I went to the movies the other day and saw a French film called Margaret (that’s the English translation of the Greek French translation. Heheheh). It was about a woman who was bubbly and lovely, and thought she could sing for the opera, but she couldn’t. Her voice was terrible and no one would tell her. She then decided she wanted to sing in front of a big audience and the people around her let her, because they thought that would make her happy. I am not going to tell you what happened in the end you should watch the movie (this is based on a true story by the way). I didn’t like the movie, or actually not the movie per se, but the sentiment in the movie. To me, the message was, if you love someone who loves doing something (thinks they are talented at something), it’s not always the best idea to tell them that they are not good at it. Just let them do their thing even if that means that others might make fun of them. It’s like saying, ” Let your loved ones do their thing” but is that always the best way to go?
How supportive is being supportive?
Yes, you need to help our loved ones follow their creative dreams. Yes, you need to support them. Show admiration etc. etc, but what if a loved one is terrible at something and thinks they are fabulous? Do you lie just for the sake of being supportive?
Nope. You gotta be truthful.
Why should someone tell you you ain’t that great ( in a nice way?)
Well, our loved ones can be passionate about many things and because they are passionate, they cannot really see how bad they are at them. It’s like falling in love, only this time you are in love with what you are doing. ❤ ❤
Me, me, me
Take me for example, I love blogging, drawing, and singing. I am passionate about them. I even think I am good at them (toot toot aka totting my own horn). The other day though my friend told me that yes, my painting is nice, but I need to improve my proportions. Thank you!! That helps me. I will keep on doing what I love, putting myself out there, but I want you, the person who cares for me, to tell me when I am not doing something well and give me ideas on how to become better.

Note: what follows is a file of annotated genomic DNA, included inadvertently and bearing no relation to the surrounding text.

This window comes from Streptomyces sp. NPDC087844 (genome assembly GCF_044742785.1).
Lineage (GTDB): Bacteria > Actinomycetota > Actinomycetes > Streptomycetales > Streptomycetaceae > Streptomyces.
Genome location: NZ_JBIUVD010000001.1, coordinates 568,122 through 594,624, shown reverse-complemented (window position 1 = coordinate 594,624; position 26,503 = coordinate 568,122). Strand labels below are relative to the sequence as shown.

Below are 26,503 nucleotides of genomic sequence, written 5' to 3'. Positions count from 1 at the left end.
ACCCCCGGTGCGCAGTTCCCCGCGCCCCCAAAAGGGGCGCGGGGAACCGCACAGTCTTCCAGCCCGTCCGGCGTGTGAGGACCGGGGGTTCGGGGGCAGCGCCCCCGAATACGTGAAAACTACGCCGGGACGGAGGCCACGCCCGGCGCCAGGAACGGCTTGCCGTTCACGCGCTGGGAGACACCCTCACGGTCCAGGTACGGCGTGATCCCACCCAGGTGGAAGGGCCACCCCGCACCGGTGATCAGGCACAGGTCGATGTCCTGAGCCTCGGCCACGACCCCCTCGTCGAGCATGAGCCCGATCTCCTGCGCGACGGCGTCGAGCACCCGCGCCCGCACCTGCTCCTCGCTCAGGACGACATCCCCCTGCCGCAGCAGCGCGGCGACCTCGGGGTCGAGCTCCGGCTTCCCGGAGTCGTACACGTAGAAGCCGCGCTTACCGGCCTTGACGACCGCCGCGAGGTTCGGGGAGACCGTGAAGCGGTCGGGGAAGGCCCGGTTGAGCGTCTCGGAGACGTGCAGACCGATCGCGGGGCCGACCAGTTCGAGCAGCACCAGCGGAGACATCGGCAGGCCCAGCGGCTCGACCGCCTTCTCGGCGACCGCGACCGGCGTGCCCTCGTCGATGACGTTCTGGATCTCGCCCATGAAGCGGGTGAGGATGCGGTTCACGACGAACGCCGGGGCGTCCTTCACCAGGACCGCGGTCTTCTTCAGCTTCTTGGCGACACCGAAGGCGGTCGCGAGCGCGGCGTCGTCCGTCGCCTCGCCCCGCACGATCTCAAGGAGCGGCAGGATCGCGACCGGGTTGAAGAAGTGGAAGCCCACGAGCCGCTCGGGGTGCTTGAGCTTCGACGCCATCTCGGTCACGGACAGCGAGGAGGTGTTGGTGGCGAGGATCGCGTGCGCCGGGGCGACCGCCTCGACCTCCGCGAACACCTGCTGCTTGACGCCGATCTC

I don’t want my people to completely shatter my dreams and make me feel horrible (cause that is not being honest or constructive, it’s being mean), but if I am doing something that I love and I shouldn’t be going tooooooooooooooooo public with it. Tell me!!! Help me become better. I will still be driven and love the things I love, but I will be careful, I will try to find ways to improve. It is OK to burst my pink little bubble. Living in LaLa Land is grand, but for how long? (For dramatic purposes I am using the word suck. Reader discretion is advised. Do not use the word ‘suck’ when talking to someone you love).
How to give your loved ones constructive feedback about their talents/ the things they love.
There is a thing we teachers call sandwich feedback. That’s how we give feedback to our kids.
What you do is:
Say something nice.
Say what needs to be improved.
Say something nice again.
You do this….
You don’t do this….
Maybe you need to do this…..
Giving a loved one constructive feedback doesn’t mean that they will stop what they are doing.That’s not why you give constructive feedback. It is just a way for you to help them to become better. Even if you hurt their ego a bit, in the long run they will thank you cause if they take your (genuine) advice only good things will come.
So, as Christmas is right around the corner and everyone is lovey-dovey, just give your loved one a helping hand and be truthful/ be constructive. Help them hone their talents.
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See ya tomorrow.